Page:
No power shortage for Utilities, despite fire closing Drake plant indefinitely (article updated May 14)Colorado Springs Utilities can meet customer electrical needs, despite the temporary loss of the Martin Drake plant, which provides about a third of the city's power.
Located off Cimarron Street, just east of I-25, Drake is closed for the time being after a fire May 5 (deemed accidental) that damaged part of the facility.
An explanation was provided May 7 by Patrice Lehermeier of Springs Utilities:
ďAt this time, we are able to meet the electricity demands of all our customers today and in the weeks and months ahead, despite this current challenge. Much to the benefit of our customers, we are able to rely heavily on our other local generation facilities, such as the Ray Nixon Power Plant and Front Range Power Plant. This is the most cost-effective option and an advantage of locally owned, locally managed public power. We also have access to purchase power agreements and short-term spot market purchases, although these alternatives come with a greater price."
The following is an updated report released May 14 from Springs Utilities:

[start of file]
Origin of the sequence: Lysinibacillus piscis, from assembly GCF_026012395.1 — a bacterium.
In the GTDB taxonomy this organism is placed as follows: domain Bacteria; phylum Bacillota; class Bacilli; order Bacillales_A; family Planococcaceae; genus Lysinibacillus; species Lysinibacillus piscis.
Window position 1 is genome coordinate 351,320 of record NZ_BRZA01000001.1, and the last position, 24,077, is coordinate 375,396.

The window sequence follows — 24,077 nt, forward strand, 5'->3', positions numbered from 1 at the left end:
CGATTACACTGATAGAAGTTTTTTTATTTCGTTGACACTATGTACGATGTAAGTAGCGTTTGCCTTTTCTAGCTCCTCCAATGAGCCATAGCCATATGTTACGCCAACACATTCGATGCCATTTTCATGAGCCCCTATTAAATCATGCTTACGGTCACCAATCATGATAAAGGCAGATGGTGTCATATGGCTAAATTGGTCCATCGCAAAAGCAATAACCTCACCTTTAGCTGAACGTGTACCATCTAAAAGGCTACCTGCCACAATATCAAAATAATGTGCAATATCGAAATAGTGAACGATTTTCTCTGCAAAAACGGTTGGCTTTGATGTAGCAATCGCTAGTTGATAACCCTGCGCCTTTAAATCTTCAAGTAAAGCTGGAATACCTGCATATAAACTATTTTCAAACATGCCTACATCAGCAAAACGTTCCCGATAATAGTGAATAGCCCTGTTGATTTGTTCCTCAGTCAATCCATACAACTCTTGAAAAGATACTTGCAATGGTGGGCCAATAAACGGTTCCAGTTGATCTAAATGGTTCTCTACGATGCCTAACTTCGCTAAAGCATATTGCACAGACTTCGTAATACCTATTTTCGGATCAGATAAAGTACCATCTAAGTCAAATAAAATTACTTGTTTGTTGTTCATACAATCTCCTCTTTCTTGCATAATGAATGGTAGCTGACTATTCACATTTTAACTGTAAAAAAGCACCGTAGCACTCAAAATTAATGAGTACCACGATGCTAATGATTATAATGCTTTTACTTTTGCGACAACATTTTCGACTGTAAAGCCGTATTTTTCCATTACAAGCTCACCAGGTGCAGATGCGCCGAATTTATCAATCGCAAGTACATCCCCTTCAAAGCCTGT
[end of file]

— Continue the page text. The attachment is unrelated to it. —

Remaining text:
"We now are focused on recovery and repair. Because the Drake plant remains one of the lowest cost and most reliable power facilities in Colorado Springs Utilities' generation portfolio, we are working to get the facility back on line as soon as possible.
"We have made a great amount of progress over the past week, including:
- Completed property turnover from Colorado Springs Fire Department.
- Completed preliminary structural and electrical evaluations.
- Conducted site visits with insurance adjusters.
- Secured contractor for facility cleanup.
- Restored all services to administrative areas.
- Updated all Drake employee assignments.
- Scrubber contractor resumed work.
- Expedited completion of Front Range scheduled outage, bringing that plant back to full capacity.
- Stopped coal deliveries to the Drake Plant.
"We still do not know the full extent of the damage to each of the power generators at Drake, but we believe that all units can be restored. We expect our insurance policy to cover the vast majority of repair and recovery costs. A comprehensive condition assessment will begin this week.
"How does the fire affect the study to decommission the Drake plant? We will continue to receive public input through June. At the same time, we are still assessing the damage, and what will be the costs of repair. Those costs of future investments and operations will be measured against the costs of any permanent replacement generation as well as that of replacement power."
Westside Pioneer/press release